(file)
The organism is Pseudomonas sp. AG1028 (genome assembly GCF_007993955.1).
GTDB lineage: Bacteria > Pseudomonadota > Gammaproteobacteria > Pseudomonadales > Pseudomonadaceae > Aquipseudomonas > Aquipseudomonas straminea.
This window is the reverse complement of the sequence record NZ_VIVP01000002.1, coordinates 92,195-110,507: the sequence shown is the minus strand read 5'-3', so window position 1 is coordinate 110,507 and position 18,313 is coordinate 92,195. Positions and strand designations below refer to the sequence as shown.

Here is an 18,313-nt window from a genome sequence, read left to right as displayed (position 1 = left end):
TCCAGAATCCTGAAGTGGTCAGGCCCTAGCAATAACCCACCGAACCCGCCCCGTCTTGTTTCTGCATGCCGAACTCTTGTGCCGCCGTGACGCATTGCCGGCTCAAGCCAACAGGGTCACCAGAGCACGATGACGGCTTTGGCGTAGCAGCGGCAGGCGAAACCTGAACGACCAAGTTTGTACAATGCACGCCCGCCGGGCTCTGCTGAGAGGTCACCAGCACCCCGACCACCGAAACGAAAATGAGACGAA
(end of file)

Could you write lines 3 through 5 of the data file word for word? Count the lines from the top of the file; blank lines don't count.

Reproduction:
This window is the reverse complement of the sequence record NZ_VIVP01000002.1, coordinates 92,195-110,507: the sequence shown is the minus strand read 5'-3', so window position 1 is coordinate 110,507 and position 18,313 is coordinate 92,195. Positions and strand designations below refer to the sequence as shown.

Here is an 18,313-nt window from a genome sequence, read left to right as displayed (position 1 = left end):
TCCAGAATCCTGAAGTGGTCAGGCCCTAGCAATAACCCACCGAACCCGCCCCGTCTTGTTTCTGCATGCCGAACTCTTGTGCCGCCGTGACGCATTGCCGGCTCAAGCCAACAGGGTCACCAGAGCACGATGACGGCTTTGGCGTAGCAGCGGCAGGCGAAACCTGAACGACCAAGTTTGTACAATGCACGCCCGCCGGGCTCTGCTGAGAGGTCACCAGCACCCCGACCACCGAAACGAAAATGAGACGAA